MTM and Altered Shirts

On Wednesday night I wore an off the rack TM Lewin shirt to dinner and it was hell. It sounds pathetic but it’s not, and I’ll give you some context. I’ve got a number of MTM and altered shirts, and a whole lot of other shirts from various brands that were gifted to me or I purchased some time ago. But if I can help it, I never wear shirts that aren’t made to measure. I’m not trying to appear facetious, but it causes me a lot of stress. Off the rack I wear a size 40 suit, plus the alterations because I’m short. I’m not afraid to admit I don’t have an ‘off the rack’ body like my business partner Tom. We actually wear the same size suit, mine just needs a lot more work.

What I don’t have time for anymore is wearing shirts that don’t fit properly. It’s the same for suits, the same for trousers, the same for anything, but shirts fly under the radar quite a bit. People think they are getting away with it but they’re not. I’m talking about ill fitting cuffs with a good three centimetres between the wrist and the cuff, enough to comfortably cloak a Rolex Deepsea (or whatever thick watch you can think off), protruding out 3-4 inches, breaking on the wrist. Not to mention horror collars with an inch of finger space between the neck and button hosting disgraceful tie knots. What I’ve come to realise in the last three years is you can pull off a mediocre suit that fits well, but you can’t pull off a shit shirt. Ever. EVER. 

Anything that doesn’t fit properly isn’t worth a moment in your wardrobe. Period. You’ll notice that the moment you take the plunge into made to measure. Now, I don’t need to wear shirts and suits everyday, but I used to think having a huge selection of shirts was a good thing, but all I only wear three. Three out of twenty odd shirts, one from P. Johnson, off the rack that I had altered to fit my arm length and two more from Suit Shop, made exactly for me. One white spread collar MTM shirt, from a quality tailor will be worth 10 shit shirts, even if you wash it every night and wear it to work every day. I knew it already, but I fully realised it on Wednesday night.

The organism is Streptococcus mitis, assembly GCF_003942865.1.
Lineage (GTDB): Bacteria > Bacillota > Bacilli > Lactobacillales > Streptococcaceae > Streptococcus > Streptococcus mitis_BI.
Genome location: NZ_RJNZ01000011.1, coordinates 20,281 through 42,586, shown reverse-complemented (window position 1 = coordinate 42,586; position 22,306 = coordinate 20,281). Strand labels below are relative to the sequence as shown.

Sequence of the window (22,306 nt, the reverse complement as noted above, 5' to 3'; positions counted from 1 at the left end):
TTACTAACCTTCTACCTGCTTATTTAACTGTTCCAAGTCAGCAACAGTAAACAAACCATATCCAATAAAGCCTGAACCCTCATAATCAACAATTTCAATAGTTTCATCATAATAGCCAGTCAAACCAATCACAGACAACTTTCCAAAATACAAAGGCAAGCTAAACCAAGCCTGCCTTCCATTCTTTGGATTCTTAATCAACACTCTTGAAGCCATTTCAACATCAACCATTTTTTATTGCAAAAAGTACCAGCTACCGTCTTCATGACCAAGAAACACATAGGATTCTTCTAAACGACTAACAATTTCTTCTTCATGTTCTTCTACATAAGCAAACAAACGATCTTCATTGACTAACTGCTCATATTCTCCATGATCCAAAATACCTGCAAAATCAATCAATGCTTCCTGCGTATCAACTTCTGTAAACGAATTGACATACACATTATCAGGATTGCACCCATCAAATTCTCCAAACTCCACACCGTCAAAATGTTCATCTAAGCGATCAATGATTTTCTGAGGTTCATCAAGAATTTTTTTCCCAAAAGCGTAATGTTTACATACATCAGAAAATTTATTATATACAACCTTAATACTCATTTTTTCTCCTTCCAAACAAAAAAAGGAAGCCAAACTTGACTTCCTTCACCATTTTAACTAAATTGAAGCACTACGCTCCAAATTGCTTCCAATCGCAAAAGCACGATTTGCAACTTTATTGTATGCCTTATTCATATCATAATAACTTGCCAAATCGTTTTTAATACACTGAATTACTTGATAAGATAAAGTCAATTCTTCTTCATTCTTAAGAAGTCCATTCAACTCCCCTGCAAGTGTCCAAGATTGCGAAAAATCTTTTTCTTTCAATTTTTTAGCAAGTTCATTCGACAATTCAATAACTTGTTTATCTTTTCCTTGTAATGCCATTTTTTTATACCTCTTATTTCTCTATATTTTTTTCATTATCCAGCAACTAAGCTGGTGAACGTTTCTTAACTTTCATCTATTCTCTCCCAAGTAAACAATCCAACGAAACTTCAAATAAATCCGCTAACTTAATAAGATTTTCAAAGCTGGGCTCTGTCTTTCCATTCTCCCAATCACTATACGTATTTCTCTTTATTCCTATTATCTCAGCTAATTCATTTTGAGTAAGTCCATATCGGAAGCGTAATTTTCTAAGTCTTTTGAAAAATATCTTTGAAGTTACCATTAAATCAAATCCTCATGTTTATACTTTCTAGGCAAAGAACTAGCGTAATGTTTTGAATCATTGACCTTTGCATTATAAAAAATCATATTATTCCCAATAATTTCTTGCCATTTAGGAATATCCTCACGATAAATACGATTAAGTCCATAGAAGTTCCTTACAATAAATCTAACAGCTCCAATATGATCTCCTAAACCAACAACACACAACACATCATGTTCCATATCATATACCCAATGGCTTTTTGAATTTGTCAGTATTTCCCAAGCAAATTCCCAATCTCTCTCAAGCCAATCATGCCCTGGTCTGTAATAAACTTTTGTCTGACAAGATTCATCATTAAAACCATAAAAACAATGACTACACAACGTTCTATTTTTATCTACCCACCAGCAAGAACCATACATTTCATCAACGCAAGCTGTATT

Prepping for my Italy trip I washed my three favourite shirts and retreated to the wardrobe to get a fill in for my event on Wednesday. A shirt I bought for my friends wedding last year. Top of the line from the brand, but a travesty when compared to my ‘go to’ shirts. I ironed it and put it on and hated every minute of it. The same hate I recalled from the only other time I wore it. The collar was too tight, the sleeves were too long and the cuffs could have accommodated Jonah Hill’s wrists on a bad day. It was a nightmare. I spent the whole night worrying that I looked like a pre pubescent year 10 student at his first formal. I left and thought, I’m going to write an article about this.

Gents, MTM shirts are expensive, I’m not denying that, but god damn it they are worth the money. It doesn’t matter who you go to, any shirt made for your body will be worth its weight in gold. Not only will it fit, it’ll be made from a fabric that is more durable than your other seven shirts put together, and whether you want to admit it or not, you could wear it everyday (and hope everyone at work assumes you have five of them (and they will)).

It’s time fellas. Drop the garbage and go and get at least one shirt that matters. And if you don’t want to spend the money on a MTM, take your best fitting shirt, buy 5 more and take them to an alterations specialist and get the arms and waist sorted out. It might cost $30 each but you’ll look a million dollars every time you button them up. 


James is the Founder and Editor of The Versatile Gent.

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